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You can tunnel VNC over ssh. For this solution you do not need to open any firewall ports beside TCP port 22 for ssh and should have no trouble with network address translation (NAT). You will need to have the X window system and vncserver installed on the remote server, but you do not need to run a X window server on your local (client) workstation.
Connect to the remote server system and start the vncserver:
You will require a password to access your desktops.
xauth: creating new authority file /home/oracle/.Xauthority
New 'vm014.example.com:1 (oracle)' desktop is vm014.example.com:1
Creating default startup script /home/oracle/.vnc/xstartup
Starting applications specified in /home/oracle/.vnc/xstartup
Log file is /home/oracle/.vnc/vm014.example.com:1.log
From your local workstation, connect to the remote server and specify that the given port on the local host is to be forwarded to the given host and port on the remote side.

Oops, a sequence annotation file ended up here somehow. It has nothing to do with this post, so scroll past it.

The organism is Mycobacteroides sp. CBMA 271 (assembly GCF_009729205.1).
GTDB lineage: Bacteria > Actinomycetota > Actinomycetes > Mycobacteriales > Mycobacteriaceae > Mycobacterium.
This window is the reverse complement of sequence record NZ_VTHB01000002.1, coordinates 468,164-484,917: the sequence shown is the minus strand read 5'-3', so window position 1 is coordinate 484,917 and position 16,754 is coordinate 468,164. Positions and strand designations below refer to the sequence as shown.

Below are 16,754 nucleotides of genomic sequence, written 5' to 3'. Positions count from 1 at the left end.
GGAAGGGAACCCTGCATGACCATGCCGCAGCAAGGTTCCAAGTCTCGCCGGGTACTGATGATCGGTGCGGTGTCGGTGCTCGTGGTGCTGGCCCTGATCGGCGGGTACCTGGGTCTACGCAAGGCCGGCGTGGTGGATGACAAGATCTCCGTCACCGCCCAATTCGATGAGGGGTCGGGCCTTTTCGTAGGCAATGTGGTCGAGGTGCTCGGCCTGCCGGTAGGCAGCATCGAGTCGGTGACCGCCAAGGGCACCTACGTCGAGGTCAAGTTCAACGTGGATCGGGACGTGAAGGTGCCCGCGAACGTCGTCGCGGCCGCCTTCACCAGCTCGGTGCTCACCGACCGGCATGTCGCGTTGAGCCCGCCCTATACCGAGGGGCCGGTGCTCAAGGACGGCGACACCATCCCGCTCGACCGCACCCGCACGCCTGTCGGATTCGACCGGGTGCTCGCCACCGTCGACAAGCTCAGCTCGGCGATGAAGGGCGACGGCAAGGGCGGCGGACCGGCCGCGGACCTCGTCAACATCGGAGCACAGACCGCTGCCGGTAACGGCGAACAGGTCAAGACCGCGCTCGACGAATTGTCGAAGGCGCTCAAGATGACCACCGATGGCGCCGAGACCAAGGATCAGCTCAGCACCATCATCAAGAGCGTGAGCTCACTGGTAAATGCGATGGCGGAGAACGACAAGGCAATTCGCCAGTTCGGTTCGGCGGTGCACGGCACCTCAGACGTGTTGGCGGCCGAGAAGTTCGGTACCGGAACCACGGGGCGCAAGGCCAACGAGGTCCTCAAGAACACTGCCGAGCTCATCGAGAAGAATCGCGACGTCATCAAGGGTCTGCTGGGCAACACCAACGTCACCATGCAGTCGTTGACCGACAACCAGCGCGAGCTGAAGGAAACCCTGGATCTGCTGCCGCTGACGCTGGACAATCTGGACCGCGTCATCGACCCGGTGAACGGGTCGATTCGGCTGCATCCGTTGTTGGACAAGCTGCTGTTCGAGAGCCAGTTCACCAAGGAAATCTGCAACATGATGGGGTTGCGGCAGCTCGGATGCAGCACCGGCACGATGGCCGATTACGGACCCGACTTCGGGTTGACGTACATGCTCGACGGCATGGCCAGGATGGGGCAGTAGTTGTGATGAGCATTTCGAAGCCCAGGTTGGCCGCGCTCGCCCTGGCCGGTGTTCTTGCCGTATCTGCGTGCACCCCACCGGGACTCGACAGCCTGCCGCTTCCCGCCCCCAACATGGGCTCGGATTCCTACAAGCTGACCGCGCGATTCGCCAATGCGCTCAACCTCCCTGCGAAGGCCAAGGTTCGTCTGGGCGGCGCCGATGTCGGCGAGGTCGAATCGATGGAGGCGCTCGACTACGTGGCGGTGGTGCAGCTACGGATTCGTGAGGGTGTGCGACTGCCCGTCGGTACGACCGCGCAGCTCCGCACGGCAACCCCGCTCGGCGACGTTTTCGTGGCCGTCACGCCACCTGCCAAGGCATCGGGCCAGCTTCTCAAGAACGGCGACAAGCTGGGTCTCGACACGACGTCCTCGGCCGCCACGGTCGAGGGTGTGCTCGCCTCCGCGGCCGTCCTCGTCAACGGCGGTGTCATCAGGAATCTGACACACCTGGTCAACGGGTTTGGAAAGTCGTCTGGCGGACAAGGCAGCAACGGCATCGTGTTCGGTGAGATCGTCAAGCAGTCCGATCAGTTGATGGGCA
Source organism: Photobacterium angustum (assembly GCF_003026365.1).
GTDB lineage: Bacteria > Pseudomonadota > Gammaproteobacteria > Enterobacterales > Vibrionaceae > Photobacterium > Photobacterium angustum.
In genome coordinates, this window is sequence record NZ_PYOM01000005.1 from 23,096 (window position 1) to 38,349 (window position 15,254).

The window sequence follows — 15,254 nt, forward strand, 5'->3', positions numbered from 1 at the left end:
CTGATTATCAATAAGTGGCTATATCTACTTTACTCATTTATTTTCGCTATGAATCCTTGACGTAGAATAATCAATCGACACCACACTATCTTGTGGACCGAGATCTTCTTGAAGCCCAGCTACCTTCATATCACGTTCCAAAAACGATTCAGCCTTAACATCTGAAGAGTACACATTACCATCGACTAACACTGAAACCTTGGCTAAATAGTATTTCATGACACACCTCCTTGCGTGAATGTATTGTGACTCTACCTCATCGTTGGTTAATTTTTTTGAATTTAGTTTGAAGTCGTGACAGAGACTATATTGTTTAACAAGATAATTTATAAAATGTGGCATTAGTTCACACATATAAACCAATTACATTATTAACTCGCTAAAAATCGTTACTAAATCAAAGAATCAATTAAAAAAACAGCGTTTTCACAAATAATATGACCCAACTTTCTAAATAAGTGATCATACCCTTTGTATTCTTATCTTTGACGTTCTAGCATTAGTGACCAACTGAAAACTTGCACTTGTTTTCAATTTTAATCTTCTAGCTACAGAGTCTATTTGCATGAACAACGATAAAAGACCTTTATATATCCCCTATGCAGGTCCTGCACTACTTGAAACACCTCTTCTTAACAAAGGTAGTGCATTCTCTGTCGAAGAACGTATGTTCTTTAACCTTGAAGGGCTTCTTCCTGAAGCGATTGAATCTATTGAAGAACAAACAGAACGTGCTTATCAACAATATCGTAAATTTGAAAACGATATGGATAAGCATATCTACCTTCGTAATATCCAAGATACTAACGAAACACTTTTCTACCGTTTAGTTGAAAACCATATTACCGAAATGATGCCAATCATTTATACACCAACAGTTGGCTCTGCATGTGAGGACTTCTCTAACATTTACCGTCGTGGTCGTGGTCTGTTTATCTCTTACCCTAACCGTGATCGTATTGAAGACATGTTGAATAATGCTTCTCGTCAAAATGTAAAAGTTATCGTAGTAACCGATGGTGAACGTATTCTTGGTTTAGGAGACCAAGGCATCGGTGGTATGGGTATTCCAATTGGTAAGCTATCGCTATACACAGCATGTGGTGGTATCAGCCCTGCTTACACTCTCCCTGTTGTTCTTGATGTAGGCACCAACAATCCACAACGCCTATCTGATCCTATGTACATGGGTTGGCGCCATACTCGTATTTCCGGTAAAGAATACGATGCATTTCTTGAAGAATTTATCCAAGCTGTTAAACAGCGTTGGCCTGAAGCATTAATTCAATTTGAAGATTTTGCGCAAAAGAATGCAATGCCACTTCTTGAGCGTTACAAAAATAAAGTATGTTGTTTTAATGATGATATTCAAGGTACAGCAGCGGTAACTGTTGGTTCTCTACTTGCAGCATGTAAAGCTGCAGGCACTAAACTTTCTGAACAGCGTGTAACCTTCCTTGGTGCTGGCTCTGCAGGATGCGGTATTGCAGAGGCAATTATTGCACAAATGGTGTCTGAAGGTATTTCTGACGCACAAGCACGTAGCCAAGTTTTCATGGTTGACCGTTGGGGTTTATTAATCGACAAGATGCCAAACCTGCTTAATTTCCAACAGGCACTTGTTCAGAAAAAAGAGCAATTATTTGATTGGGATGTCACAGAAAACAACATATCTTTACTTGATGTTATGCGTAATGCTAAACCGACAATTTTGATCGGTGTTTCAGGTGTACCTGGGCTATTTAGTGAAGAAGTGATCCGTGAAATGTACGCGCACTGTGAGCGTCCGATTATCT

ssh -L 5901:localhost:5901 -N -f -l oracle vm014.example.com
Open your VNC viewer on your local workstation and connect to: localhost:5901
You can then run the Oracle installer. No need to use "xhost" authentication or set the DISPLAY variable.
Edited by: Dude on Jun 16, 2012 10:27 PM
Sorry for the delayed response. I had not forgotten about this, but it took me a while to circle back.
I had to read your note a few times to understand what you were saying, but it finally sunk in. : )
I don't have ssh installed on my local Windows machine. I use putty instead. I figured out how to do the same thing w putty, and it worked beautifully. Now my local vncviewer works again, AND I can tunnel securely over the ssh protocol.
The steps I executed on Windows 7 for putty.
1) put putty directory in Windows path.
2) open DOS window
3) plink -ssh <remote host> -l <remote user> -i <private key> -L <local port>:<remote host>:<remote port>
4) run local vnc viewer and connect to localhost:local port.